When my Dad passed away in 2005 he left me a list of who gets his guns. None of it was based on the guns 'value'. He had his reasons; he didn't spell his reasons out in a written list but did exactly that in many conversations I had with him in which I was made aware of why he made his choices. When my Dad died I presented each of his guns to my Dad's chosen recpient, it was an honorable assignment. As his only son, and the only hunter (at that time, 2005), most came to me. I'll be making my own list in the not so distant future... and I hope I'm as wise in my reasoning as my Dad was in his when he passed down his prized possessions.
None of my Dad's guns were of high value, not even the older ones. That fact, however, did not lessen in the least their sentimental value nor their value as a reliable and efficient hunter's choice. I doubt, for example, that many, if any, can match the number of game taken by my Dad's 30-30, and that wasn't even his favorite gun... and therein lies the reason I'm writing this... My Dad's favorite gun:
It's not particularly good looking, (I didn't really like it when I was a kid - though I envied nearly ALL the others). As I understand it... it was notorious for 'jamming'. It weighs a blessed ton. It is the Remington Model 11 Semi-Auto Shotgun. According to the serial number a late 30's model.
It was my Dad's favorite but I'm sorry to say... I'm not sure why, or perhaps... I do know... today.. more on that in a moment.
When I inherited the shotgun I simply put it away, sentimental value knowing it was my Dad's favorite. And I never intended to fire it ever again... it was fine as it was. But then... my grandson's came of age, and the old 'light' that hunting, shooting, and bonding with my Dad through this magnificent sport began to glow brightly once again and so... I thought I'd start my oldest grandson, for a few shots anyway, off with some trap shooting through the Model 11. My hopes were dashed quickly, however, when I discovered that the action did not work; and I thought, "no way for my Dad's favorite gun to go out, even IF it was a museum piece"... and so, I took it to a gunsmith. "Fix it, please, not sure I'll ever fire it but I want it working".
Months.. I waited months... and got it back just a short time ago... about 5 months at the Gunsmith's, (backloaded workload, too few gunsmith's these days). Now I HAD fired the Rem. Model 11... but always, due to the gummed up action, only a single shot, through a semi-auto... so in truth, you'll agree, I had NEVER fired it. Never had experienced it as it should be experienced.
There is a 'sound', and a 'feel', that is unique to every gun. Anyone with experience in guns that is reading this will know what I'm talking about here. I took the 'repaired' Model 11 to my backyard, (country boy, I can shoot there), showed one of my younger grandson's how to load and pull my Trap Shooter... loaded some doubles, and then, and then, and then...
I don't know how to explain it.... other than to say, my Dad knew what he was talking about. It's not always the most efficient, certainly not the 'newest', and still mostly likely not the most 'reliable'.... perhaps the Model 11 DOES have some problems in all those regards... but, big BUT.. when it's working... it's, well, pure joy.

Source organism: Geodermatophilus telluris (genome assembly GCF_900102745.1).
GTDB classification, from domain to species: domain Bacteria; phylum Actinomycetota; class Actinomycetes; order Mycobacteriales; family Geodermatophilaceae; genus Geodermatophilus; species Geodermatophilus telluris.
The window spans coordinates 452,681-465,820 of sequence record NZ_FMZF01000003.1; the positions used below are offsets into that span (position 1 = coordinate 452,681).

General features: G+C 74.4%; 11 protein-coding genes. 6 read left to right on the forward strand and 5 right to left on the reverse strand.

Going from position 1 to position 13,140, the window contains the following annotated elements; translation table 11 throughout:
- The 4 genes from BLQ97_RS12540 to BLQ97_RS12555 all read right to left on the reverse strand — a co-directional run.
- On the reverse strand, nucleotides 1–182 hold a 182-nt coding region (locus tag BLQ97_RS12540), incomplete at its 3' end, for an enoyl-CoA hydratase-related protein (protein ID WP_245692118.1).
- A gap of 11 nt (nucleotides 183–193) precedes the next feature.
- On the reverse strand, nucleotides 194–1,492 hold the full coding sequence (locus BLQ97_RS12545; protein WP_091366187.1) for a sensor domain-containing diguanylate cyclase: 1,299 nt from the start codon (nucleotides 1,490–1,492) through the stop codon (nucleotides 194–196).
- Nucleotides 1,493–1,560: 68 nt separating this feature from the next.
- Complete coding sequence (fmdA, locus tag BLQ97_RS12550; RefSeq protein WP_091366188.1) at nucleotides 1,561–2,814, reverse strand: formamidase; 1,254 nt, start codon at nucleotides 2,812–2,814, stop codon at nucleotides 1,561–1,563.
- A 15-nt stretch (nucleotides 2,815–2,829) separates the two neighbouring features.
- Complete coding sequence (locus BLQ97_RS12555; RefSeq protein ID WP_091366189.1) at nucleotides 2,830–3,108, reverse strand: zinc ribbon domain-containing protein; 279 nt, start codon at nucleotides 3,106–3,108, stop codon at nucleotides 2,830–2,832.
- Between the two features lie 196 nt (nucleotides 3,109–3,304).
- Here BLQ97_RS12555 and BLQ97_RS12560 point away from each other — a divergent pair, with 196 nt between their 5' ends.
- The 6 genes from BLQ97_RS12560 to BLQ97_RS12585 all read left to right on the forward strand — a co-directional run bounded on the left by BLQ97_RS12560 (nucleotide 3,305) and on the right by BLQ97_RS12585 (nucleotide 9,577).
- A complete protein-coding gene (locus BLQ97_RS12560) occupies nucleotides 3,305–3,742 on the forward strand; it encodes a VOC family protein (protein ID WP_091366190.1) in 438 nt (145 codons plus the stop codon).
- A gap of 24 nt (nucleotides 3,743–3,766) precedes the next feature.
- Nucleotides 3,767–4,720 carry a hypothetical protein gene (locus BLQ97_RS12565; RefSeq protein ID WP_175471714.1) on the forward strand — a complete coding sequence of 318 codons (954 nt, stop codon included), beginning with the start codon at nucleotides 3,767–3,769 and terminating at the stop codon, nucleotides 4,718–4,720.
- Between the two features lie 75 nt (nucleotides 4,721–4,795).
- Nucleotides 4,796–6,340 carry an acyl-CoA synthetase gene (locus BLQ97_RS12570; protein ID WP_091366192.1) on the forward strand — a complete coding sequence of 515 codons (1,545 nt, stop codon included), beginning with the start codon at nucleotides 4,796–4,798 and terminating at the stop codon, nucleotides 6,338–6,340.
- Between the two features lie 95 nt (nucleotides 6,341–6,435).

Now I'm not trying to sell the Model 11 to you as a great shotgun... that's not even remotely my motive for this post. What I'm trying to sell is: 11 years after my Dad passed away I spoke with him once again, by way of shooting his favorite gun, basically for the first time... and MOST importantly, learning why, even if I cannot put it into words, it WAS his favorite gun... I felt the reason, I heard it.
And then there is this: My Dad didn't buy this Model 11... it was given to him. It was his first shotgun. It was given to him by his oldest brother. His oldest brother went on to become an alcoholic, an abusive one, even to my Dad.. doing terrible things.. then apoligizing the next day, then doing it all again a month later. My Dad's brother died of cancer, early 90's, and my Dad spent every last second of his brother's life at his side... something I don't know if I'll ever understand. But I do know this... one of my Dad's brother's last words, to my Dad.. were, "That was my favorite gun, (The Rem Model 11), I gave it to the right person".
Come next Quail season I'm taking my 3 oldest grandsons on our first, "as a family", quail hunt. I bought my grandson's 870's... I think GREAT starting, AND CONTINUING, shotguns. But me? I'm going to take my Dad's Model 11. Problem is: My oldest grandson also shot my Dad's 'repaired' Model 11... and he is already making his case: "Pops, LOVE my 870, and you have your Ithaca O/U, you should probably let me shoot the Model 11." Ah but not so, counters my 2nd oldest grandson, "Pops, Mason shot grandpa's .270 first, got a deer, I want the Model 11, it's only fair". 2nd grandson makes a good point. 3rd Grandson says, "I can shoot a 12 gauge Pops, (he's 9), "let me shoot it". I'm not even sure the 9yr old can lift it BUT... I know for a fact he'd give it his best, and odds are, succeed. You see, we all understand the importance, the significance, of getting the first quail by the muzzle of the Model 11 in what? Maybe 30 years?
The Remington Model 11: Some say it's 'ugly', I won't argue the point even though I don't agree. Some say it 'jams' way to often.. I think that is probably true. Some will say.. "That's a frikkin' antique, they have em' in neon today and with flashing lights and WIFI so get with it old man"... also probably true. And some will say, "No value? You own the most valuable gun anyone CAN own". To the latter, "yes, I know, thanks". And also to the Latter... *I* am taking the next quail with the Model 11... "Pops", as I'm now known. And in doing so I want to thank my Dad... for honoring me with... quite simply, the greatest gun EVER. . - JamesJM